Wednesday, March 14, 2012

Happy Birthday, B


         At 4:08 a.m. on March 14, 2006, you came into this world. And every year since, I set my alarm for that time on that day to have a silent celebration of your arrival. I find that even though I set my alarm, I don't actually need it. When I woke up at 4:08 this morning, I thought about the days leading up to your birth. I thought about the first time I laid eyes on you. For a couple of months after your arrival, I kept meaning to write down every detail of those 4 days. I wanted to get in down while it was fresh, terrified that I would forget something. The thing I didn't realize then is that those days are impossible to forget. I remember them with startling detail. I remember counting time between contractions with Betsy and Phebe. I remember watching Jeopardy! and trying to take a hot bath to soothe the pain. I remember listening to Madonna on the way to the hospital the first time. I remember being told to go home and take Tylenol PM. I remember eating a pizza and drinking a Route 44 Ocean Water and returning to the hospital less than 24 hours later. I remember begging Betsy, through tears, to go track down the anesthesiologist at 1:00 a.m. Prior to styling the lovely hospital gown, I wore a black dress and a pink zip-up hoodie. When you finally arrived, you had white blond hair that was sticking straight up and beautiful blue eyes. I remember being rendered speechless  when they put you in my arms (and you'll figure out as you get older, I'm not often rendered speechless).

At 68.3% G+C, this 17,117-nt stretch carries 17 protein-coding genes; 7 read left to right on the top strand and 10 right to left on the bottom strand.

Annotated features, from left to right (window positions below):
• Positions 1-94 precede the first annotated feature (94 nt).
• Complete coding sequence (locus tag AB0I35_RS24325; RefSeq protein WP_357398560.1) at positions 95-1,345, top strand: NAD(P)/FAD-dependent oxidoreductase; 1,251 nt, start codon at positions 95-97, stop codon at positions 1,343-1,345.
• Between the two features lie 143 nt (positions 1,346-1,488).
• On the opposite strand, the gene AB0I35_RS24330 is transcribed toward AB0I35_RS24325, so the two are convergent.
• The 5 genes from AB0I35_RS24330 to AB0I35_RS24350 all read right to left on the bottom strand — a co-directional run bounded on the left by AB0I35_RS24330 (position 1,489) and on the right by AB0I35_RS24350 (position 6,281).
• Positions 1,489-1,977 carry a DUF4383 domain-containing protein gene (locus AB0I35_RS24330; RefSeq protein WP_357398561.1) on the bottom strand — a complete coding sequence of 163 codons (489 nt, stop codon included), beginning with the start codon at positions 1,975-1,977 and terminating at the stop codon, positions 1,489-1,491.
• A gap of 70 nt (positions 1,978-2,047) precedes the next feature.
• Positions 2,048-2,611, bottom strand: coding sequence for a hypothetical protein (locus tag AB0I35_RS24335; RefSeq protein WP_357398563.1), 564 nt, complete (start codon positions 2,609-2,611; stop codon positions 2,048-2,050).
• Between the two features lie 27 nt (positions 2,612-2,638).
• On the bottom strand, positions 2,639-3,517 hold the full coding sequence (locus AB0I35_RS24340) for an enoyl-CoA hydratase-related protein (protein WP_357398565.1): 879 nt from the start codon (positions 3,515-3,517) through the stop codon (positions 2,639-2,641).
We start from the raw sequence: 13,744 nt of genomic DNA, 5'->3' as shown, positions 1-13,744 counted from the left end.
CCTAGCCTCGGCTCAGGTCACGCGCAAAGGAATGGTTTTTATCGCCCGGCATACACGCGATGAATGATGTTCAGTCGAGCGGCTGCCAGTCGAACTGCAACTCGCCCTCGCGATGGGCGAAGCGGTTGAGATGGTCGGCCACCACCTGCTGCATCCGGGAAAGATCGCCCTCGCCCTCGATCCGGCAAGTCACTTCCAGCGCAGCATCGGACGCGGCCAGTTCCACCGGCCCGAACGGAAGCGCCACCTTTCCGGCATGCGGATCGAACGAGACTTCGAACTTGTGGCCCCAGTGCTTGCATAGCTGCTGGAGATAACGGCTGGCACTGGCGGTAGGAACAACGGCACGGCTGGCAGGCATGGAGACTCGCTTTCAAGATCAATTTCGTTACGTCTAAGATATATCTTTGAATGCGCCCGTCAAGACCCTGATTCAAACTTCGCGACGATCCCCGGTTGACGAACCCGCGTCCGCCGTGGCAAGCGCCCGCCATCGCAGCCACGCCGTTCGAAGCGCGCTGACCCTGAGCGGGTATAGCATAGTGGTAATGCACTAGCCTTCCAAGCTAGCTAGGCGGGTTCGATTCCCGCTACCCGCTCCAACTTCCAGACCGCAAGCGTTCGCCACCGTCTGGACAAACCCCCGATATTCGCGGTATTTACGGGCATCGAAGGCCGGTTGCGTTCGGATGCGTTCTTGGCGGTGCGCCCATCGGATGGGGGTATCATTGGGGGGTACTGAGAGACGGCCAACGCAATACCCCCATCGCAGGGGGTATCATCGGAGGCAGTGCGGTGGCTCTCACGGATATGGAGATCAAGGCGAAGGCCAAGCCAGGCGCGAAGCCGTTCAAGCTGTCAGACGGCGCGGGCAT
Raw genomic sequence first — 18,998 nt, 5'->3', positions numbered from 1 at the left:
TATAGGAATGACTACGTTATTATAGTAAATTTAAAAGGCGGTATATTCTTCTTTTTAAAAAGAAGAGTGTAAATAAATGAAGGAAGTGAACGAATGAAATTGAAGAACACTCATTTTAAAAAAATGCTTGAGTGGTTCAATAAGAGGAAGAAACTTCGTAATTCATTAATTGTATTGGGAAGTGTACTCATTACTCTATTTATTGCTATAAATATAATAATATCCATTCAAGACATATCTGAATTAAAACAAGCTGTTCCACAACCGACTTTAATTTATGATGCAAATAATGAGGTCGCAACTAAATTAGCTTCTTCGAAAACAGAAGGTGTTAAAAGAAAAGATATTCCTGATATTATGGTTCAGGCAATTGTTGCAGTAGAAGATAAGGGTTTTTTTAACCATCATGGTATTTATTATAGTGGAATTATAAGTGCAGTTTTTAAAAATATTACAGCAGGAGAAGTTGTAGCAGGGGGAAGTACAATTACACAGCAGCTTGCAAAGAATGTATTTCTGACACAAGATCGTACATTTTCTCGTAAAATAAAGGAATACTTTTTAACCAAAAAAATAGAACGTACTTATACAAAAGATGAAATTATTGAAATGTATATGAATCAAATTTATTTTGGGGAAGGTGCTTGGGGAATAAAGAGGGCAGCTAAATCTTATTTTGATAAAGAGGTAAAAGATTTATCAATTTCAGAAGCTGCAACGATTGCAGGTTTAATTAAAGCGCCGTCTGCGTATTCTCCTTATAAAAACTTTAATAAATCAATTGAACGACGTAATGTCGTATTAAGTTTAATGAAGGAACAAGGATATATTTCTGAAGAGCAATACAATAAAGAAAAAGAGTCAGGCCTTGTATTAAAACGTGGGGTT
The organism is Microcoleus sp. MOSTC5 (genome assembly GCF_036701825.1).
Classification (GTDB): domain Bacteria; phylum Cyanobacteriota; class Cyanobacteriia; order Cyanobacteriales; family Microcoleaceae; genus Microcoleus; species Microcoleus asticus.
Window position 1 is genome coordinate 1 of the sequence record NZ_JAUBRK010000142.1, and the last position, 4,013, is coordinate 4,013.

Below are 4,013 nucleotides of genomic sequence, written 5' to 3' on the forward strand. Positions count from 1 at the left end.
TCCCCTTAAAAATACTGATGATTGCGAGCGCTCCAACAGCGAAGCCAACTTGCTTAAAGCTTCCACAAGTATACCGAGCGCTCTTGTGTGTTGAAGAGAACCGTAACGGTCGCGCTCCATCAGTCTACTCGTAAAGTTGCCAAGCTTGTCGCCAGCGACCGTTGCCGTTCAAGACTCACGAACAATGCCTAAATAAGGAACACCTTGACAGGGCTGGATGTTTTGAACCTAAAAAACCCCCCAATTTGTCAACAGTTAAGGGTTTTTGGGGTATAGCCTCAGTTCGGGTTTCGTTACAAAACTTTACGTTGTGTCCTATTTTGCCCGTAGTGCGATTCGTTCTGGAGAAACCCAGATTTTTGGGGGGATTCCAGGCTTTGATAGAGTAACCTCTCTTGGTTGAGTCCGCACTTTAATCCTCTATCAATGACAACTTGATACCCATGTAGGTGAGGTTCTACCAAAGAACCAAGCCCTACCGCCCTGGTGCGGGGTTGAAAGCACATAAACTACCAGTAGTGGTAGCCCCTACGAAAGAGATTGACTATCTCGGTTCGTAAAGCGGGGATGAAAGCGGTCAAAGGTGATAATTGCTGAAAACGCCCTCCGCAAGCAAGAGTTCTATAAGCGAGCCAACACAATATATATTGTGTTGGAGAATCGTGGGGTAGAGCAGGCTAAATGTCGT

B, there aren't many moments in life you remember with such detail. This is one of the few. And every March 14, I run over it again in my mind.

        When I'm alone at 4:00 in the morning, I say a prayer for you. This is not to say that I don't pray for you all the time, but this prayer is a little different. I thank God for the preceding year and ask simply that the one to come is as blessed as the one before.